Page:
Thursday, January 27, 2011



Part Four:

Our second day we traveled to the Molokai Museum and Cultural Center up the mountain close to Kualapuu, and were shown the 1878 R.W. Meyer Sugar Mill which has been lovingly restored from a fallen-down heap back into a showpiece.  If you’ve ever wondered exactly how sugar was made from cane in the old way, this tour would explain it all for you.  Lots of heat and manpower, mulepower and steam.

Glenn Teves, an extension agent, spoke to us about how Molokai residents are trying to live sustainably, with wind and solar power and water-saving devices. Some, such as Pilipo Solatorio, who grew up in the Halawa Valley, have researched how to grow crops in the manner of their ancestors.  More about Pilipo later.  Most of the food for the island is barged in every week, so in order to be more self-sufficient, some small farms are beginning to experiment with growing vegetables and there is now a farmers’ market once a week.  Having enough water is a key issue.

After the museum we visited Purdy’s Macadamia Nut Farm, where again we were reassured these nuts had never had any kind of chemical treatment whatsoever, from start to finish.  On one tree, we saw nuts in the growth chain, from blossom to fruit to fallen nut on the ground.  This farm is the only place in Hawaii where a person can be where the trees are because there are no pesticides.  Also, one is able to purchase raw nuts without processing which means without a lot of extra oil and salt.  Yum.  What amazed me most at this stop was that the owner looked like my grandmother.  They could have been brother and sister.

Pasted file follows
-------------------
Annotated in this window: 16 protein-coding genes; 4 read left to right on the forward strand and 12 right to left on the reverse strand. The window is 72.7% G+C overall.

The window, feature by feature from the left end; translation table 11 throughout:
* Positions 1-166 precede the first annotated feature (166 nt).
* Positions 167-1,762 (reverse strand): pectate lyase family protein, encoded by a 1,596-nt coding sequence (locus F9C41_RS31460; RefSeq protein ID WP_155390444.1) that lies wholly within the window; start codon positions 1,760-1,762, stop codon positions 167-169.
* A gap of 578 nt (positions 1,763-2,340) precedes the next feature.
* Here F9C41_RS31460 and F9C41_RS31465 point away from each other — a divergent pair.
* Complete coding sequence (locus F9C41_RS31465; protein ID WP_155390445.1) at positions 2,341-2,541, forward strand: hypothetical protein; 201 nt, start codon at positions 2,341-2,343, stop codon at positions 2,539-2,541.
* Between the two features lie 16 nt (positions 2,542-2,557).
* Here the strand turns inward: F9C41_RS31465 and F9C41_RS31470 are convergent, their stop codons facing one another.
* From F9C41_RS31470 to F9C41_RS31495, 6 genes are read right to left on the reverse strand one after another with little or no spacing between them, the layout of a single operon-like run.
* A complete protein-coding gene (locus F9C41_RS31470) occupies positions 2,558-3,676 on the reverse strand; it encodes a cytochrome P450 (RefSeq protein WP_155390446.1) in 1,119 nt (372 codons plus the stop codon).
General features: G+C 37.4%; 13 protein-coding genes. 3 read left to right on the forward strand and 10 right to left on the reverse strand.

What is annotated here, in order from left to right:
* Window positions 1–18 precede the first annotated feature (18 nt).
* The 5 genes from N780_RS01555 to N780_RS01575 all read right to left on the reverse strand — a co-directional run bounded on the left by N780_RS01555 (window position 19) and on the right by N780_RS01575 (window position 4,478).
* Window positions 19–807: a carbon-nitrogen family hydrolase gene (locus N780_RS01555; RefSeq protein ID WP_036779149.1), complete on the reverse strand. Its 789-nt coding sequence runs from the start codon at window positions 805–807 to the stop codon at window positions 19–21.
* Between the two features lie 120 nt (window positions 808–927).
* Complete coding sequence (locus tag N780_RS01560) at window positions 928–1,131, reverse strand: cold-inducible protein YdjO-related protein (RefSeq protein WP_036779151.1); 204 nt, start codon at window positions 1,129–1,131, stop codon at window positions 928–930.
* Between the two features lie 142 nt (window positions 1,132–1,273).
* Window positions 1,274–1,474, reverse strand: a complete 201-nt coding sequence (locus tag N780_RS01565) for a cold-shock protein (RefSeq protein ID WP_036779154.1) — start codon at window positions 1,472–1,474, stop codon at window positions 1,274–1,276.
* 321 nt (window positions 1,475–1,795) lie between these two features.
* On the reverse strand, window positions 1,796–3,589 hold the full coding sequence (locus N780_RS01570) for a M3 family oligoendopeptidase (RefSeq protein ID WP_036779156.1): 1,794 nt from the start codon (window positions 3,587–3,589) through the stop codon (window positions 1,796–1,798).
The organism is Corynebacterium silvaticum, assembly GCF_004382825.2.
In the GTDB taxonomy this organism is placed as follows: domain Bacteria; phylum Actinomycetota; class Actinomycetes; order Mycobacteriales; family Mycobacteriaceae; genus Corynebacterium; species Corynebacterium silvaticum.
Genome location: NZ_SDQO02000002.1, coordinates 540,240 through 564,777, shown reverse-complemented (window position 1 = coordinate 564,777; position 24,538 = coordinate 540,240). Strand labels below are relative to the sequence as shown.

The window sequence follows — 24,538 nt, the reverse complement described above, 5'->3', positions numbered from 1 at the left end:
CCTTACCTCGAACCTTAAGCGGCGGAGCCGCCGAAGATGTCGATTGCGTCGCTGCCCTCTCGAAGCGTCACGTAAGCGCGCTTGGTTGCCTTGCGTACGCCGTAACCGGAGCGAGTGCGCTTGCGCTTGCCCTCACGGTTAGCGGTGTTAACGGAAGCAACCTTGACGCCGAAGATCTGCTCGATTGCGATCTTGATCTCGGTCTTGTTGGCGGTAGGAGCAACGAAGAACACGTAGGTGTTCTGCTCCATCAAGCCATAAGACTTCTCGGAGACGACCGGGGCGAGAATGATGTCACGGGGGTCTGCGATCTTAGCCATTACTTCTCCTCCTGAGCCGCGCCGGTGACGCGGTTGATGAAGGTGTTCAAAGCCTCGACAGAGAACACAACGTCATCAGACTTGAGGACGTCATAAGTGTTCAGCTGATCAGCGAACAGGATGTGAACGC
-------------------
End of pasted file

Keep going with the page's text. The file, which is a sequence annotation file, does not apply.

My favorite stop of the day was at a junior high Hawaiian Language Immersion school.  The teacher, Iolani Kuoha, like others her age, was not allowed to speak Hawaiian growing up and so had to go to school to learn her own language and the hula.  Her students speak and study in their own language now.  As we arrived, they performed the “Here we are.  May we come in?  Yes, we are these people and you are welcome” chant.  That whole process is just good manners, don’t you think?
The students did a couple of hula dances for us and explained the various instruments they used besides a ukulele.  They came to us a couple of nights later, showed us some more instruments, did another hula, and then taught us a portion of a hula dance.  Three men in our group agreed to participate as well they should, since hula was originally danced by men, not women.  However, they all donned the same skirts we women were given to wear, and my husband, at 6’4” and in a skirt, made everyone laugh, especially the boys.  The boys stayed with the men to help teach them and the girls stayed amongst the women, and we learned our hula step by step, following Iolani in front of us.